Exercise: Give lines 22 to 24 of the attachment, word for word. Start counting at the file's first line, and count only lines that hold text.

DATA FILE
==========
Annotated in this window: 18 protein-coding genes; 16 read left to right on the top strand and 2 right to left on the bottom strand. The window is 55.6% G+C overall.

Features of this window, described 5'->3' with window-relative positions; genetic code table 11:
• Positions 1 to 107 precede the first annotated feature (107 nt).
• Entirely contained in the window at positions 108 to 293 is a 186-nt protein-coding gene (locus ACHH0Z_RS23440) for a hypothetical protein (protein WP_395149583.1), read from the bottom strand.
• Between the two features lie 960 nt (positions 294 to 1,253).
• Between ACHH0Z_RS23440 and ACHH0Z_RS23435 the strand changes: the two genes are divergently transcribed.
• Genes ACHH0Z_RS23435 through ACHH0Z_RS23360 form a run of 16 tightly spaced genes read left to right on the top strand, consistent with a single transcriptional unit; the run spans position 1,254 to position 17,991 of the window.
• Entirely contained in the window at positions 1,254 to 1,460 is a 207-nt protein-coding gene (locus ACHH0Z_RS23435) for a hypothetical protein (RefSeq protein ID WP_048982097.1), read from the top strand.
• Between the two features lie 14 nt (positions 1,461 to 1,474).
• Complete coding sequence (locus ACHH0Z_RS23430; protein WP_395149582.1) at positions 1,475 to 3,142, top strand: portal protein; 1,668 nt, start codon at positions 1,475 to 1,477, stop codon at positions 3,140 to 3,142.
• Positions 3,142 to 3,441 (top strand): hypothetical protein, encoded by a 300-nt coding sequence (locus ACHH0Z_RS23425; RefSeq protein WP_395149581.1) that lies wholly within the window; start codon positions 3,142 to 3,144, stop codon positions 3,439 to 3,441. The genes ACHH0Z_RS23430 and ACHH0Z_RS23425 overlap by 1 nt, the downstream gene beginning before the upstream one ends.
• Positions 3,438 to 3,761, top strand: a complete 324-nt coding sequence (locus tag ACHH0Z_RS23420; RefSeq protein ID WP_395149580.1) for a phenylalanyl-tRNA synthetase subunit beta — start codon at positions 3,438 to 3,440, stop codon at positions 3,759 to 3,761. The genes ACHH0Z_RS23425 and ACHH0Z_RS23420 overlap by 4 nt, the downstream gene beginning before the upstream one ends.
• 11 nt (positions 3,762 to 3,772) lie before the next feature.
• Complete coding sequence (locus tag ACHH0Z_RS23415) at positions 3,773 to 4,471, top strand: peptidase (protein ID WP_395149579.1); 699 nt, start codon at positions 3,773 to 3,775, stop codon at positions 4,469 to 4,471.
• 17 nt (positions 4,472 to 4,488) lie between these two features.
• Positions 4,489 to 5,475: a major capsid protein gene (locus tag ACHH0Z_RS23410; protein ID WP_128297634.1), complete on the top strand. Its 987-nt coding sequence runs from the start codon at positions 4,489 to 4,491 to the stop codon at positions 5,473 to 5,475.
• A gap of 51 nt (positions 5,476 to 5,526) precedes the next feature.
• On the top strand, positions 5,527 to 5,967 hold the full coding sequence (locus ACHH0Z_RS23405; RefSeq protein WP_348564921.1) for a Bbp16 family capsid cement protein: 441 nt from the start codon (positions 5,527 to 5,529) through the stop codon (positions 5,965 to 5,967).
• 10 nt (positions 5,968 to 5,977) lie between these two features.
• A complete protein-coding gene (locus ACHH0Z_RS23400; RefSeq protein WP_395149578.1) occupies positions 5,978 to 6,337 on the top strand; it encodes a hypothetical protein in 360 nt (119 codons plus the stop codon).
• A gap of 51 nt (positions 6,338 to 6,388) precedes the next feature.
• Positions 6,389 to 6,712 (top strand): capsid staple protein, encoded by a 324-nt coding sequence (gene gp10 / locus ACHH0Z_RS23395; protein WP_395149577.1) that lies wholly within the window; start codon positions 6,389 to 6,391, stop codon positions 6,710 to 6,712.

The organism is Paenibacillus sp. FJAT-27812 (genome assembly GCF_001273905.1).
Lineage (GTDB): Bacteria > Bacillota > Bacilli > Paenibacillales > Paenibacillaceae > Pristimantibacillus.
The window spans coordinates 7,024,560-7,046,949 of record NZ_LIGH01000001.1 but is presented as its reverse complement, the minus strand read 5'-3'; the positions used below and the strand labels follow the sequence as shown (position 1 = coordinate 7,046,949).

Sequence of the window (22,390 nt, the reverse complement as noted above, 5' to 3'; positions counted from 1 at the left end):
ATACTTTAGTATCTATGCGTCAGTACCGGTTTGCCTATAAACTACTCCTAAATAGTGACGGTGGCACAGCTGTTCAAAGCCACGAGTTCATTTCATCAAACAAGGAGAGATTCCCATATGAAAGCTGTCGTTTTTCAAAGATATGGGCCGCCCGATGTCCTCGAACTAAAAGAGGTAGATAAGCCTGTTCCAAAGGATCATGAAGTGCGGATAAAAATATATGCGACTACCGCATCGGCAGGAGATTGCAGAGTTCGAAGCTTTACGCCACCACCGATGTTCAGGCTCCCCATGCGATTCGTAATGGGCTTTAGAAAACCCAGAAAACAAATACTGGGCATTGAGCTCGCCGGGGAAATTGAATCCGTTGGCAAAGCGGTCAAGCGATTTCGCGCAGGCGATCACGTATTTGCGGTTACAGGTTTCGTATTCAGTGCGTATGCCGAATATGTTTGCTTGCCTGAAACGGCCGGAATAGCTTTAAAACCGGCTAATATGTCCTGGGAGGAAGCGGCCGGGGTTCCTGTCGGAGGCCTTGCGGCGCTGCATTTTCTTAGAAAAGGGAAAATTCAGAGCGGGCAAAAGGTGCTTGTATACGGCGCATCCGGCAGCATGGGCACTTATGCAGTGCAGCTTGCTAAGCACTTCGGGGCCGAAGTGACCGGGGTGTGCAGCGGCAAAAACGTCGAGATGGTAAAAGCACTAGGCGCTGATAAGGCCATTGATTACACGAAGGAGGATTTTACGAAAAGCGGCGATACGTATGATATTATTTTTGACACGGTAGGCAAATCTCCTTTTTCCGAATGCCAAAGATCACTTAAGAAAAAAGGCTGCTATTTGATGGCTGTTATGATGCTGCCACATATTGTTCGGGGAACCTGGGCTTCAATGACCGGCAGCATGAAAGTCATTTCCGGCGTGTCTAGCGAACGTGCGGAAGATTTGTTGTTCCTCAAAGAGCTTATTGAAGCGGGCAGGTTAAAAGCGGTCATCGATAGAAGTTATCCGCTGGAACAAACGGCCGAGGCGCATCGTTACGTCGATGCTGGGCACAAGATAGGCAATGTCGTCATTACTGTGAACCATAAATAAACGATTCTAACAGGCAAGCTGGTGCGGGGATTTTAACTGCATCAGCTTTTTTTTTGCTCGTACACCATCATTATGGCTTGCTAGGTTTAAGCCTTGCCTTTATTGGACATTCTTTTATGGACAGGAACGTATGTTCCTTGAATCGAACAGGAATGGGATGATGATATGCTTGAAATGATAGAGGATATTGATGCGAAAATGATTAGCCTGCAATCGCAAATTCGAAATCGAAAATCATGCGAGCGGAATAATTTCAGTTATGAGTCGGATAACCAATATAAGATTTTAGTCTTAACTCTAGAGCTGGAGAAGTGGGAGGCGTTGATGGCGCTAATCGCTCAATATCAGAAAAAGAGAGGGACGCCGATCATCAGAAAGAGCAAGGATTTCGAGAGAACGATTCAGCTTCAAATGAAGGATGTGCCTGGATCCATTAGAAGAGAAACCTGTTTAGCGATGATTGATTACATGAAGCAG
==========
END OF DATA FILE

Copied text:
• Positions 6,389 to 6,712 (top strand): capsid staple protein, encoded by a 324-nt coding sequence (gene gp10 / locus ACHH0Z_RS23395; protein WP_395149577.1) that lies wholly within the window; start codon positions 6,389 to 6,391, stop codon positions 6,710 to 6,712.

The organism is Paenibacillus sp. FJAT-27812 (genome assembly GCF_001273905.1).
Lineage (GTDB): Bacteria > Bacillota > Bacilli > Paenibacillales > Paenibacillaceae > Pristimantibacillus.